"Java applications do not have memory management issues, because
the garbage collector of the Java Virtual Machine (JVM) takes care
of all the storage issues. The garbage collector in the IBM JVM is
based on the mark-sweep-compact (MSC) algorithm, where garbage
collection (GC) takes place in three phases. At the end of the mark
and sweep phases, free space is available, but there is a
possibility of heap fragmentation. The compact phase alleviates the
fragmentation problem by moving chunks of allocated space towards
the lower end of the heap, helping create contiguous free memory at
the other end.
"Since the advent of 64-bit operating systems, applications have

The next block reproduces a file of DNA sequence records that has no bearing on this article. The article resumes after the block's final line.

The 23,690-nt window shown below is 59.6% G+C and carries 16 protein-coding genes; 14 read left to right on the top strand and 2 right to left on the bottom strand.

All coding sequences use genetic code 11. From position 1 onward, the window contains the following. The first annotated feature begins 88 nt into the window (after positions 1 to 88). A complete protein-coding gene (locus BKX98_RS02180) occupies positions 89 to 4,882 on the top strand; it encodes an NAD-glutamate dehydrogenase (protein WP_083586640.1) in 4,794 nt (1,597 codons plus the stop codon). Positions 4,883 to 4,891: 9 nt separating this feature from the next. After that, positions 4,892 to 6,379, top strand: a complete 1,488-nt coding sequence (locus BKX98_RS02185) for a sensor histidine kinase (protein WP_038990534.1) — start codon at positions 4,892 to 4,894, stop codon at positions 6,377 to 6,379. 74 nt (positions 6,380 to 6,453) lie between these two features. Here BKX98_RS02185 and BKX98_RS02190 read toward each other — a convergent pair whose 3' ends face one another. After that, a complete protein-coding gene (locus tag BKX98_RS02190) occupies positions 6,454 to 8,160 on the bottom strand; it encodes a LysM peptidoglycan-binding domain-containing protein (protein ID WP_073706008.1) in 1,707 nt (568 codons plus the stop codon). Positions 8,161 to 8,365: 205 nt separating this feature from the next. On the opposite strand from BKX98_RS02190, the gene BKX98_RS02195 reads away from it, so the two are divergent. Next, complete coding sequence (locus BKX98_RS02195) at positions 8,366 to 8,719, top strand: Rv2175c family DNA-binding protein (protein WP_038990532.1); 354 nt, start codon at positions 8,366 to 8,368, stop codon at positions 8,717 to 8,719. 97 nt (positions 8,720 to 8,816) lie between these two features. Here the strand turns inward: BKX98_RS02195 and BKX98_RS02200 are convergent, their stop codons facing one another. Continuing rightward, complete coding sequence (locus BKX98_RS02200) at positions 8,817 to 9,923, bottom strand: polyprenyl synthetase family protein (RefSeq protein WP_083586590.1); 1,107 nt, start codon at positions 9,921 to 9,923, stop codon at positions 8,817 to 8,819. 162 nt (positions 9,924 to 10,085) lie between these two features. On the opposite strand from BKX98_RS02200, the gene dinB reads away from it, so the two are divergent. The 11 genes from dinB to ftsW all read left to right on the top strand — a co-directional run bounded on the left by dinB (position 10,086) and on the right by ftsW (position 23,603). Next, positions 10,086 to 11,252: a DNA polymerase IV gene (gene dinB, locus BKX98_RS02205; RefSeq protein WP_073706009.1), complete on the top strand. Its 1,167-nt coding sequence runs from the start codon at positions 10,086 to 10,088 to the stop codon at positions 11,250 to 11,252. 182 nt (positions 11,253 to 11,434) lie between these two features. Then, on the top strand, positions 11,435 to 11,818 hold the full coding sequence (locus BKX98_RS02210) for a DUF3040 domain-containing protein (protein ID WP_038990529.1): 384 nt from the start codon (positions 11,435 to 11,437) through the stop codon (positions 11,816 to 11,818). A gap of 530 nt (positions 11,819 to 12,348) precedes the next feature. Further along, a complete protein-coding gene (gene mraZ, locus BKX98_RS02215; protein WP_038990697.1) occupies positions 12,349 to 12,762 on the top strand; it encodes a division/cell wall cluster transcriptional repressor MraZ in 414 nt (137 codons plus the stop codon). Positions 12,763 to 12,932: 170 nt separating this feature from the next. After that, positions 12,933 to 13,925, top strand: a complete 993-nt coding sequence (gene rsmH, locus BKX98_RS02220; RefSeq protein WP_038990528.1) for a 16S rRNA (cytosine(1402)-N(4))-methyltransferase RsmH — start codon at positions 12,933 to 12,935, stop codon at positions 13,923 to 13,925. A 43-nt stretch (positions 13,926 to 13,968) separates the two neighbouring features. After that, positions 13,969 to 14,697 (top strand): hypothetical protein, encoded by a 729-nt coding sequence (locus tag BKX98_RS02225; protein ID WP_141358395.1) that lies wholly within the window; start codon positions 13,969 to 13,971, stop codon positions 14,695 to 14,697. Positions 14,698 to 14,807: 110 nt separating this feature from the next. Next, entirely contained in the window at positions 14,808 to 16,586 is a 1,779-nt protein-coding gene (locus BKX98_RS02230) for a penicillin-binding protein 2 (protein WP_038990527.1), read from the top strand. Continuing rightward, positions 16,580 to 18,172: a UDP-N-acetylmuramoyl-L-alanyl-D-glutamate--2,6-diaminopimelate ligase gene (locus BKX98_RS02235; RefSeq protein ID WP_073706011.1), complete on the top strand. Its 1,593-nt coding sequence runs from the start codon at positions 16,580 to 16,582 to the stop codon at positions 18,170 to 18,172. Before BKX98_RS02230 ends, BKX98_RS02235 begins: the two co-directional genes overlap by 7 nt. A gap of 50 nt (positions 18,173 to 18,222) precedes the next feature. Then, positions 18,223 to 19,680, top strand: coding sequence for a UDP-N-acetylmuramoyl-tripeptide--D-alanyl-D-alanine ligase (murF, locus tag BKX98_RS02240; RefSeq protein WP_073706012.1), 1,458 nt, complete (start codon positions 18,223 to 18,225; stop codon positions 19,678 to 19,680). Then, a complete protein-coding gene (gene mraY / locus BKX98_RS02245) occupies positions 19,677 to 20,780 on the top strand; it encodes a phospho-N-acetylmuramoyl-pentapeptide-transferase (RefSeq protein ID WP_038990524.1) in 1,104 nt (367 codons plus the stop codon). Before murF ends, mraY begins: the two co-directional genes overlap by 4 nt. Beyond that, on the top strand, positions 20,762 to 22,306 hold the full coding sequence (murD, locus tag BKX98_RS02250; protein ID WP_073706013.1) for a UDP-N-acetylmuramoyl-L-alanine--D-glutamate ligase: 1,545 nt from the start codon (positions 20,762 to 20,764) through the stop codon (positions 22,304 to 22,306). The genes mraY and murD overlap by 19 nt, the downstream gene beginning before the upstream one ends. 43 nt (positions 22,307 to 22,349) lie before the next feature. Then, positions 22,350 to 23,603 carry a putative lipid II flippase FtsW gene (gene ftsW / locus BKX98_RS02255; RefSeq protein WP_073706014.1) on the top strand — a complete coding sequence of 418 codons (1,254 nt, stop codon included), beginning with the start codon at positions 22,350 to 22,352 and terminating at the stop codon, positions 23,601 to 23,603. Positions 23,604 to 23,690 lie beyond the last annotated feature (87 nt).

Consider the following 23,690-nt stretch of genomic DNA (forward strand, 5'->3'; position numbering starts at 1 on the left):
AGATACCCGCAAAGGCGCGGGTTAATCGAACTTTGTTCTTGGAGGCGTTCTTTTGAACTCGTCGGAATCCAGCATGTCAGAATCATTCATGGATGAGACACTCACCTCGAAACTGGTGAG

had the liberty to use large heaps. With Java applications using
large heaps, compaction of the heap takes quite a lot of time,
during which the application will not be able to do anything else.
This period of time is called pause time. Pause times of 40 seconds
are quite possible for compaction of a 1 GB heap. Such long pause
times are often unacceptable for real-time applications.
Incremental compaction (IC) is a way of reducing pause times. IC
also reduces the 'dark matter' in a heap, which we'll discuss in
the next section..."